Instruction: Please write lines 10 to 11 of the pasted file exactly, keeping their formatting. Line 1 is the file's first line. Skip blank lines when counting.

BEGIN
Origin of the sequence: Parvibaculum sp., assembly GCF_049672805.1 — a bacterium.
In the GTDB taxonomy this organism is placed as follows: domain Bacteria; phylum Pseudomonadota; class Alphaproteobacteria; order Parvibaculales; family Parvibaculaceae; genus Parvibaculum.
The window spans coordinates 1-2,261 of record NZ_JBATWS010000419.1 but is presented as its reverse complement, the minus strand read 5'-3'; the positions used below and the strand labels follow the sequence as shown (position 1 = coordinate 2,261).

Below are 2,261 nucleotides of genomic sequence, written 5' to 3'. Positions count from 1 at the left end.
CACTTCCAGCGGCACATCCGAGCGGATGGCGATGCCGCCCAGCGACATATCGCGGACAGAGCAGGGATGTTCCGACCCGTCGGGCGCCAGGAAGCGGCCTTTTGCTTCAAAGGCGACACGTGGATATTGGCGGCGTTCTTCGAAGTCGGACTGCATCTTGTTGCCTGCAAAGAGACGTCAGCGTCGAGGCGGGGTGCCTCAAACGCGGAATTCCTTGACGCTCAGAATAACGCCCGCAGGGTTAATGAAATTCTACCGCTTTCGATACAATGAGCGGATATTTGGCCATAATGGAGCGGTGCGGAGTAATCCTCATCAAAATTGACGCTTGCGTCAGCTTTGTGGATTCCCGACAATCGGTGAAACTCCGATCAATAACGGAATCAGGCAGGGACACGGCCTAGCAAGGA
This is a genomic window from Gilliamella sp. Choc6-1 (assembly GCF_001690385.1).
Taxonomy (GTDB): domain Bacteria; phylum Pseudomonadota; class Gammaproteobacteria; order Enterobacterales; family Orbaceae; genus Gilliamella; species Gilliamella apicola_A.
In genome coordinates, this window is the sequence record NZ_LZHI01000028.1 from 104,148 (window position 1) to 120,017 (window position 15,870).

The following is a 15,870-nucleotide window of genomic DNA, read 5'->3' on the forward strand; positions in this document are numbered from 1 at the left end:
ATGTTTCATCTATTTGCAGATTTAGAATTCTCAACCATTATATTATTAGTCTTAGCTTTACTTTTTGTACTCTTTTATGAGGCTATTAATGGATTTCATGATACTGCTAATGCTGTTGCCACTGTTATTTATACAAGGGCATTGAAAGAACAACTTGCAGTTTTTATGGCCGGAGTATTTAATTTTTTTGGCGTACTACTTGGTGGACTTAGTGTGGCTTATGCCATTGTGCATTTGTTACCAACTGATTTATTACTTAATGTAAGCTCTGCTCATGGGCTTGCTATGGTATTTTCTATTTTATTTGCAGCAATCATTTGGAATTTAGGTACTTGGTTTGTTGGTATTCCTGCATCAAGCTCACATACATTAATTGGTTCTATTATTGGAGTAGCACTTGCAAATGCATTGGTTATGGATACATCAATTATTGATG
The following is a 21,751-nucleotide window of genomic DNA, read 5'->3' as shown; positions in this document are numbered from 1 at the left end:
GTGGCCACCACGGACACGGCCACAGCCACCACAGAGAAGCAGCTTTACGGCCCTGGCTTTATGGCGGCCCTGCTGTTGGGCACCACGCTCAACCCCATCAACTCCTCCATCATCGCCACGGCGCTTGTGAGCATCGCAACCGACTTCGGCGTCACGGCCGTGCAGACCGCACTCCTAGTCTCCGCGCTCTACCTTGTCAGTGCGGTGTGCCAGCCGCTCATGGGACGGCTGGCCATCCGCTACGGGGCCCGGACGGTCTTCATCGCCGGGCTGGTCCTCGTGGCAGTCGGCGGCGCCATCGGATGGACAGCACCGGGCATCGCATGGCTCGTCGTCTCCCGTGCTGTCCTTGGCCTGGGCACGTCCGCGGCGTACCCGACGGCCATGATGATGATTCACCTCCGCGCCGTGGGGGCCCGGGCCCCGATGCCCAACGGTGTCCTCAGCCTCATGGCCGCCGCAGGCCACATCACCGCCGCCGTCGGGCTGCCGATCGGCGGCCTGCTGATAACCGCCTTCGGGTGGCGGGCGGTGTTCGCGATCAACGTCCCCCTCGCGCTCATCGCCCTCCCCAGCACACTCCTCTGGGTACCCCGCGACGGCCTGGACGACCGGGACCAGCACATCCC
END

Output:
ATGTTTCATCTATTTGCAGATTTAGAATTCTCAACCATTATATTATTAGTCTTAGCTTTACTTTTTGTACTCTTTTATGAGGCTATTAATGGATTTCATGATACTGCTAATGCTGTTGCCACTGTTATTTATACAAGGGCATTGAAAGAACAACTTGCAGTTTTTATGGCCGGAGTATTTAATTTTTTTGGCGTACTACTTGGTGGACTTAGTGTGGCTTATGCCATTGTGCATTTGTTACCAACTGATTTATTACTTAATGTAAGCTCTGCTCATGGGCTTGCTATGGTATTTTCTATTTTATTTGCAGCAATCATTTGGAATTTAGGTACTTGGTTTGTTGGTATTCCTGCATCAAGCTCACATACATTAATTGGTTCTATTATTGGAGTAGCACTTGCAAATGCATTGGTTATGGATACATCAATTATTGATG
The following is a 21,751-nucleotide window of genomic DNA, read 5'->3' as shown; positions in this document are numbered from 1 at the left end: